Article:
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Will the Metaverse be safe for kids?


Metaverse is still in its early stages, but with Mark Zuckerberg claiming that we’re just years away from its release, will it be safe for kids? We asked leading security experts to offer their insights and help answer that question. Here’s what we found out.

The Metaverse is a phenomenon bought about by the rebranding of Facebook to Meta, and Mark Zuckerberg’s new goal to create a virtual and simulated reality for people to use.

It has been described by Zuckerberg as an interconnected digital space where users will be able to have new experiences through avatars, independent of their real-world surroundings. It is being advertised as a place to make social connections, as well as a place to learn and collaborate even if you can’t be in the same physical space.

If you want a full rundown about what Meta is and why the company decided to rebrand, click the link prior. This article will be focusing on the Metaverse, and how it will work with children.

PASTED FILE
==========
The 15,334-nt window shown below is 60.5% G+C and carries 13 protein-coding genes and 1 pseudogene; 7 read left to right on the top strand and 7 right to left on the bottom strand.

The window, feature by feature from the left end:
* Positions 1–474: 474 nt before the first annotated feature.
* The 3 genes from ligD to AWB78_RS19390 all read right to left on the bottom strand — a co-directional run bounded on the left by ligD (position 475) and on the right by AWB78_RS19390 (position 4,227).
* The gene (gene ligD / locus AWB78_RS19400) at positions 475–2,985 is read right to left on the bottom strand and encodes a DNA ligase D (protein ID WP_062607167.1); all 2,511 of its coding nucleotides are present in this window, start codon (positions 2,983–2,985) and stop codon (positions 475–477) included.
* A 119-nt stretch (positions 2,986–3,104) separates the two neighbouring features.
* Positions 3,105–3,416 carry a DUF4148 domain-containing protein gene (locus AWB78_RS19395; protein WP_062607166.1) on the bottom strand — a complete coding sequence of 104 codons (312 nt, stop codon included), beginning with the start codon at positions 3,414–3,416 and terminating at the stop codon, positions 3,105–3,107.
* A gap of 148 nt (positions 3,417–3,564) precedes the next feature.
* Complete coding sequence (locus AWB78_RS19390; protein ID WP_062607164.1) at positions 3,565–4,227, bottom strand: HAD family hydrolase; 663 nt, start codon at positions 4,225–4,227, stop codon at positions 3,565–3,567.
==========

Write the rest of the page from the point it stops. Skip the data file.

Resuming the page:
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Do you expect any age verification to be introduced, since none exist currently?

David Emm, principal security researcher at Kaspersky, explained to Trusted Reviews how Meta requires users to be over 13 years of age, but there are no further features to restrict what a child could be exposed to.

“As per Meta’s terms, Facebook requires everyone to be at least 13 years old before they can create an account. Whilst there’s an assumption that someone is old enough to have a Facebook account, there’s currently no way for a parent to automatically restrict what a child is exposed to,” said Emm.

“They could only do this by using the Oculus app to see what their children are doing – and using their own judgement to decide if it’s appropriate for their children.”